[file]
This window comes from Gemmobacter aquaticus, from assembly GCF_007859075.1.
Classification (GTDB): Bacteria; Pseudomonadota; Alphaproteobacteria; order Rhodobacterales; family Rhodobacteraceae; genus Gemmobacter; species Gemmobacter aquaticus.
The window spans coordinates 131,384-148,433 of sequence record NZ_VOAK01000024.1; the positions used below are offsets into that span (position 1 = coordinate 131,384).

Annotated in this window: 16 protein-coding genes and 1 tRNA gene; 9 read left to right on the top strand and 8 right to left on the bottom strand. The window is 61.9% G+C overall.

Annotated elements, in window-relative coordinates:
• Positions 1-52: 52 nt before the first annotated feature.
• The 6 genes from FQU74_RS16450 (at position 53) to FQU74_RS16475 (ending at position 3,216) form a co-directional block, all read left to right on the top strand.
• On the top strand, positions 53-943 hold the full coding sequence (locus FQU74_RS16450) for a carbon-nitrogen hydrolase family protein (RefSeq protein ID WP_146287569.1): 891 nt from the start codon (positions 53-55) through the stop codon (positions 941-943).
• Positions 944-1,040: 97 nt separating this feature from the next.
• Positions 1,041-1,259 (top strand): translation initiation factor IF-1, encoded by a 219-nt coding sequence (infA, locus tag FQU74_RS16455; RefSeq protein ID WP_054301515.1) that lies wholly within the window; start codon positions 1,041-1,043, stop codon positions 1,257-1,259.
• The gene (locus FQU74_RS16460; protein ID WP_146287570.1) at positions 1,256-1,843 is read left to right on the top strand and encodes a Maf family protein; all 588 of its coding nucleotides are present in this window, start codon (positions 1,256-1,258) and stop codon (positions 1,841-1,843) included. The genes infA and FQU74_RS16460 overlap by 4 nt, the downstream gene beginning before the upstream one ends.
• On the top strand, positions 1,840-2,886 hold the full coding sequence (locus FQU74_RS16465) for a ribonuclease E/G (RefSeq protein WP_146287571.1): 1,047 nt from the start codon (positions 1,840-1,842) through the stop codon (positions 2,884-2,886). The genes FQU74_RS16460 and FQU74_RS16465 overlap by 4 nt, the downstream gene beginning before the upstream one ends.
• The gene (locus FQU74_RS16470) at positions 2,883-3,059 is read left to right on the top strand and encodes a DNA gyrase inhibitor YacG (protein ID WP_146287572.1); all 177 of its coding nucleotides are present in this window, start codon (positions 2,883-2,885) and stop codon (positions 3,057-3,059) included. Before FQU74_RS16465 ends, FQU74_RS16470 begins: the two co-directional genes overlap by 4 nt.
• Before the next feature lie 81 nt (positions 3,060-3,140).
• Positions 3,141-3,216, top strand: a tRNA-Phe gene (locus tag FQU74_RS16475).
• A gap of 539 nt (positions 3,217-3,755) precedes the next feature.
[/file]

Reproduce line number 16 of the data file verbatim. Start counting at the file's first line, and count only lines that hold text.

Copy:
• A gap of 539 nt (positions 3,217-3,755) precedes the next feature.